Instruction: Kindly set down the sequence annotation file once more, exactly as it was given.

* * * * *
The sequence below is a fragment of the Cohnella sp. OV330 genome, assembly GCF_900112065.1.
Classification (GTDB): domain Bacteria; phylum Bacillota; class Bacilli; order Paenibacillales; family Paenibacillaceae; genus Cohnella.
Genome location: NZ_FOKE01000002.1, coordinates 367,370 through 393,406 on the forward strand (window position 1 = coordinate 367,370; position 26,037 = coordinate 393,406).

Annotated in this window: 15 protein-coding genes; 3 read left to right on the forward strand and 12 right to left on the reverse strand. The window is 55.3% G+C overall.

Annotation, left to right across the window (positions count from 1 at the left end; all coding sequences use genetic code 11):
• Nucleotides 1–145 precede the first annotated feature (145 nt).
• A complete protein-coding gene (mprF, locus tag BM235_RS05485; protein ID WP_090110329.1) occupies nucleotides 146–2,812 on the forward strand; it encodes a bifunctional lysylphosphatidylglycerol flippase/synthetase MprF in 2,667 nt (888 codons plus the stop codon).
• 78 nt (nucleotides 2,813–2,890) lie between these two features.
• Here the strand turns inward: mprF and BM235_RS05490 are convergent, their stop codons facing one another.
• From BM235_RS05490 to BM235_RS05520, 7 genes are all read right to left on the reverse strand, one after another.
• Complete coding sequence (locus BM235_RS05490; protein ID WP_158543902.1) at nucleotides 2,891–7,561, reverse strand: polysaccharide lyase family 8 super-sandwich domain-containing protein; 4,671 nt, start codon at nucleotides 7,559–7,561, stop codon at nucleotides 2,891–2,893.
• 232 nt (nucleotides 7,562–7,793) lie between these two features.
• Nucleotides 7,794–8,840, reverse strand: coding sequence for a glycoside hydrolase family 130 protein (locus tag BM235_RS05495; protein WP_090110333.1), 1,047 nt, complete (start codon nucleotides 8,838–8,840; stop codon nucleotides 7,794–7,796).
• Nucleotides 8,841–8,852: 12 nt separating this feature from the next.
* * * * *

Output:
The sequence below is a fragment of the Cohnella sp. OV330 genome, assembly GCF_900112065.1.
Classification (GTDB): domain Bacteria; phylum Bacillota; class Bacilli; order Paenibacillales; family Paenibacillaceae; genus Cohnella.
Genome location: NZ_FOKE01000002.1, coordinates 367,370 through 393,406 on the forward strand (window position 1 = coordinate 367,370; position 26,037 = coordinate 393,406).

Annotated in this window: 15 protein-coding genes; 3 read left to right on the forward strand and 12 right to left on the reverse strand. The window is 55.3% G+C overall.

Annotation, left to right across the window (positions count from 1 at the left end; all coding sequences use genetic code 11):
• Nucleotides 1–145 precede the first annotated feature (145 nt).
• A complete protein-coding gene (mprF, locus tag BM235_RS05485; protein ID WP_090110329.1) occupies nucleotides 146–2,812 on the forward strand; it encodes a bifunctional lysylphosphatidylglycerol flippase/synthetase MprF in 2,667 nt (888 codons plus the stop codon).
• 78 nt (nucleotides 2,813–2,890) lie between these two features.
• Here the strand turns inward: mprF and BM235_RS05490 are convergent, their stop codons facing one another.
• From BM235_RS05490 to BM235_RS05520, 7 genes are all read right to left on the reverse strand, one after another.
• Complete coding sequence (locus BM235_RS05490; protein ID WP_158543902.1) at nucleotides 2,891–7,561, reverse strand: polysaccharide lyase family 8 super-sandwich domain-containing protein; 4,671 nt, start codon at nucleotides 7,559–7,561, stop codon at nucleotides 2,891–2,893.
• 232 nt (nucleotides 7,562–7,793) lie between these two features.
• Nucleotides 7,794–8,840, reverse strand: coding sequence for a glycoside hydrolase family 130 protein (locus tag BM235_RS05495; protein WP_090110333.1), 1,047 nt, complete (start codon nucleotides 8,838–8,840; stop codon nucleotides 7,794–7,796).
• Nucleotides 8,841–8,852: 12 nt separating this feature from the next.